The Department of Corrections may be vicariously liable for an employee’s tortious actions. On March 13, the Minnesota Court of Appeals reversed dismissal of an inmate’s tort claims stemming from sexual harassment and remanded for further proceedings.
According to the facts outlined in the court’s opinion, Nicholas Sterry was incarcerated at Moose Lake. Ashley Youngberg was employed as a correctional officer, employed to supervise inmates including Sterry. Youngberg sexually harassed and stalked Sterry by her language, facial expressions, and bodily poses. The harassment included comments on Sterry’s physical appearance, as well as sucking on a piece of candy in a sexually suggestive way.
A couple of months later, according to the fact summary, Youngberg ordered Sterry into a supply room to conduct inventory when Sterry was working in the prison kitchen. Youngberg allegedly placed her hand inside Sterry’s pants and fondled him. Sterry was in shock, unsure in the moment of whether Youngberg was conducting a legal search. He eventually pulled away, informing Youngberg that he was not interested in physical conduct with her. Youngberg responded by threatening Sterry, letting him know that no one would believe him and she would claim that he was the one who sexually assaulted her. She also threatened Sterry with administrative discipline and criminal charges for the sexual assault of a correctional officer.
Apparently, the Department knew that Youngberg has a history of sexually harassing and intimidating DOC inmates but did not respond. Youngberg’s tendency to suck on hard candy in a sexually suggestive way, while making eye contact with DOC inmates, was not limited to Sterry.
Sterry sued the department and others in 2021, arguing that the department was vicariously liable for Youngberg’s tortious conduct. He alleged battery, intentional infliction of emotional distress, negligent infliction of emotional distress, negligence, and negligence per se. The department moved to dismiss the claim, asserting that it was immune from liability under the Minnesota State Tort Claims Act (MSTCA).
The district court dismissed Sterry’s tort claims for failure to state a claim upon which relief can be granted. Sterry appealed, asserting that the district court did not correctly analyze his allegations under the statutory language and applicable case law. The Department of Corrections argued that Youngberg’s sexual assault fell outside the scope of employment, meaning the department was absolutely immune from vicarious liability.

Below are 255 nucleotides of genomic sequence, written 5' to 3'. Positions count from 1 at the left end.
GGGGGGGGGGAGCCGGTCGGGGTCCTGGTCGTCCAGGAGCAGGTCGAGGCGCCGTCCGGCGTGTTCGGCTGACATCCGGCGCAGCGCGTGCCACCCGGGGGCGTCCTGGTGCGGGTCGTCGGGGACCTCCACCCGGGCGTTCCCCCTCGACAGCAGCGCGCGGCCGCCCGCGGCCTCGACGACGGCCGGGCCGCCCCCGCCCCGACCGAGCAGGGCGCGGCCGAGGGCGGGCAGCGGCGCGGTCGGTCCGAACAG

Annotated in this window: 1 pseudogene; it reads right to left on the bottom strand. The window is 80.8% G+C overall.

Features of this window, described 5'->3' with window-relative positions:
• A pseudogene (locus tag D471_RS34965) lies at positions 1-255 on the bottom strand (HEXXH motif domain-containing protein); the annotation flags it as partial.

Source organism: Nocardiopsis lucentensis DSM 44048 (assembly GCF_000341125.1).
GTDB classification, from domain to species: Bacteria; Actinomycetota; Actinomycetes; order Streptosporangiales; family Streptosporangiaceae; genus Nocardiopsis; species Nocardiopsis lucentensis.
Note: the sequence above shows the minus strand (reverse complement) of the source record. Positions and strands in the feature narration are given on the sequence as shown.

The Minnesota Court of Appeals had to address what the “scope of office or employment” meant — finding it was consistent with the common-law understanding of the scope of employment. It also considered whether an employee could sexually abuse or harass someone while acting in the scope of employment.
Zorislav Leyderman, of the Law Office of Zorislav R. Leyderman, represented Sterry. “Here, we have a situation where Officer Youngberg was supervising Mr. Sterry in his employment duties. He was there in the kitchen. She was there to supervise him. She specifically directed him to enter a certain room for doing some kind of inventory, and then, without any kind of a warning, she made sexual contact with him,” Leyderman asserted. “The district court should have considered whether it’s possible that these were acts committed within the scope of employment.”
Anna Veit-Carter, assistant attorney general, represented the department. She disagreed that anything Youngberg allegedly did would fall into the scope of employment. “An employee is never going to be directed, and cannot lawfully be directed, to sexually harass or sexually assault somebody,” Veit-Carter stated.
At oral arguments, Judge Diane Bratvold raised the question of what to look at when considering the scope of duties or tasks. “Should we be looking at when she assigned him to do the inventory check in the storage room? Was that within her scope of duties? Or do we wait for when she sexually harassed or assaulted him?”
“Our position is, in terms of deciding what is in the scope of employment, that we should be looking at a broader picture of what the officer was doing,” said Leyderman. “If you limit the scope of employment to the specific act, then there would never be liability in any case.”
Veit-Carter disagreed. “There could hypothetically be a situation where an officer is directed to use force to address a fight or another situation in a prison and could be sued for battery or assault under those circumstances. This would not prohibit recovery against the state.”
While the Court of Appeals determined that the allegations were “not conclusive” that Youngberg’s acts were within the scope of her employment, it found that dismissal of Sterry’s claim was inappropriate at this stage. “For example, discovery could reveal that Youngberg was never assigned to supervise Sterry, that she was off the clock when the alleged assault occurred, or that she lacked the authority to order Sterry into the supply room,” the court said.
The court reversed and remanded. Aaron Swanum, media information officer of the Minnesota Department of Corrections, stated, “The Court of Appeals decision is under review by the agency.”